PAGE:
In the final issue of 2020, Perspectives offers six research articles that examine topics ranging from abortion access and care to the link between parent connectedness and sexual health among transgender and gender‐diverse youth. However, the issue kicks off with a triad of commentaries that examine several critical areas of maternal health and equity: the importance of addressing the COVID‐related, structural and institutional barriers that impede Black women's access to community‐based doulas; the dearth of research to guide the development of effective and culturally appropriate mobile health applications to promote Black women's sexual and reproductive health; and, finally, the disturbing and widespread practice of forcibly separating incarcerated women from their newborns for nonmedical reasons immediately after delivery. These three issues—lack of access to community‐based doulas, the need for tailored mobile health technologies and infant removal following birth—call for immediate attention from public health researchers and policymakers, and focused efforts to address them can help mitigate some of the maternal and infant health disparities and unjust infant removal policies currently affecting populations of color in the United States.
•While the COVID‐19 pandemic has had profound and widely reported effects on the U.S. health care system, its impact on abortion clinics has not been well documented. In a unique rapid‐response project, Sarah C.M. Roberts, Rosalyn Schroeder and Carole Joffe surveyed representatives of 103 independent abortion clinics in the spring of 2020 to explore how the facilities were being affected by—and were navigating—the pandemic and associated restrictions. More than a quarter of clinics had had to cancel or postpone medication or procedural abortions, and more than half had canceled or postponed gynecologic or other nonabortion services. Some facilities—including a third of those in the South—had had to close temporarily. Respondents also described a variety of other disruptions, ranging from the emotional toll on staff to increased expenses and declining revenue. In future crises of this sort, the authors write, public health efforts should consider taking steps “to ensure the sustainability of independent abortion clinics and the well‐being of their workforce.”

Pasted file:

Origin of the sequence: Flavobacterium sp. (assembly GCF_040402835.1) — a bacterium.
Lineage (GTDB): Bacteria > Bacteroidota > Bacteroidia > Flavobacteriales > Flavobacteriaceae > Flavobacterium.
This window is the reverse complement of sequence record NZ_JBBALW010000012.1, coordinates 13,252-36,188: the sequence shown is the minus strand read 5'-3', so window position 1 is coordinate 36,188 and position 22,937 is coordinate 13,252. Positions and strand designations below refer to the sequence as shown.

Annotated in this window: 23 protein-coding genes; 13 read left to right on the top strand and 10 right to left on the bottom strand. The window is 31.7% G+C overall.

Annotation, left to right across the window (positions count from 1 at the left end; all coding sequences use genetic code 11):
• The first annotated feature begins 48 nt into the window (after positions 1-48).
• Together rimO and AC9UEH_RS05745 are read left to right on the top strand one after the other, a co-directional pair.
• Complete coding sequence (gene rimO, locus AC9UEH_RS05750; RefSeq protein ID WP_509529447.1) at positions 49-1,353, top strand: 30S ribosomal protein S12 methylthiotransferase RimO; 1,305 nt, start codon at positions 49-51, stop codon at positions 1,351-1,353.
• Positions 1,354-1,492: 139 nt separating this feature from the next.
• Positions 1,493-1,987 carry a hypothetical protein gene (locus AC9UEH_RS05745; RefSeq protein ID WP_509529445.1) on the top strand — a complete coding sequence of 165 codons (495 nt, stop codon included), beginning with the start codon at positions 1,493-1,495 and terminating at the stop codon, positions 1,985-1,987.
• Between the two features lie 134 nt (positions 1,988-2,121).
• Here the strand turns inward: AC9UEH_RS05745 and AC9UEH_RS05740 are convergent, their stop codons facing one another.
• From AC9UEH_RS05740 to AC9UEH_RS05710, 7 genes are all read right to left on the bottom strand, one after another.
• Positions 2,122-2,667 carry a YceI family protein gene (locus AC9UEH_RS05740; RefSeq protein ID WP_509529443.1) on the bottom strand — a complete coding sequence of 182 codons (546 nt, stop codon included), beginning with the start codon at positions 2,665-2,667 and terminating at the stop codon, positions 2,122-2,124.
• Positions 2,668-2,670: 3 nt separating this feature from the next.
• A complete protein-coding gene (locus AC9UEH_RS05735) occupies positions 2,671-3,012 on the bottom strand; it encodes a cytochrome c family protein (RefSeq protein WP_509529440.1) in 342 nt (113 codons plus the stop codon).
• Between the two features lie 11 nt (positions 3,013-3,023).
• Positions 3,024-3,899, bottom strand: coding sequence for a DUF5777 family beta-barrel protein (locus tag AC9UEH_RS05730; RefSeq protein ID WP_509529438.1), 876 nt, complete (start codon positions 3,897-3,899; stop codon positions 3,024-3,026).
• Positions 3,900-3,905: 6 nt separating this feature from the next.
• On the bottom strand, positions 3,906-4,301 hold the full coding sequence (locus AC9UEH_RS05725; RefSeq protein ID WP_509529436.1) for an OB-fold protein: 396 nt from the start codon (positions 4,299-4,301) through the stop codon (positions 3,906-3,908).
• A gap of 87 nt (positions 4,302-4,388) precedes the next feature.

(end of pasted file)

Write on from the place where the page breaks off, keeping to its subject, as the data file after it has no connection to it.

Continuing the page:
•A major contributor to the growing distance women must travel to reach an abortion provider has been the enactment of state‐level abortion restrictions, which have led to facility closures and, in turn, reduced access to abortion. To clarify the interplay between abortion access and the abortion rate, Benjamin P. Brown and colleagues conducted two analyses—a series of linear regression models and an instrumental variable analysis—using linked data on provider locations and county‐level abortion data from 18 states over the period 2000–2014. In both analyses, the greater the distance between the center of a county and the nearest abortion provider, the lower the county's abortion rate. The researchers conclude that policies resulting in facility closures have the potential to harm patients who are unable to access safe and legal abortion care because of the increased travel distances required.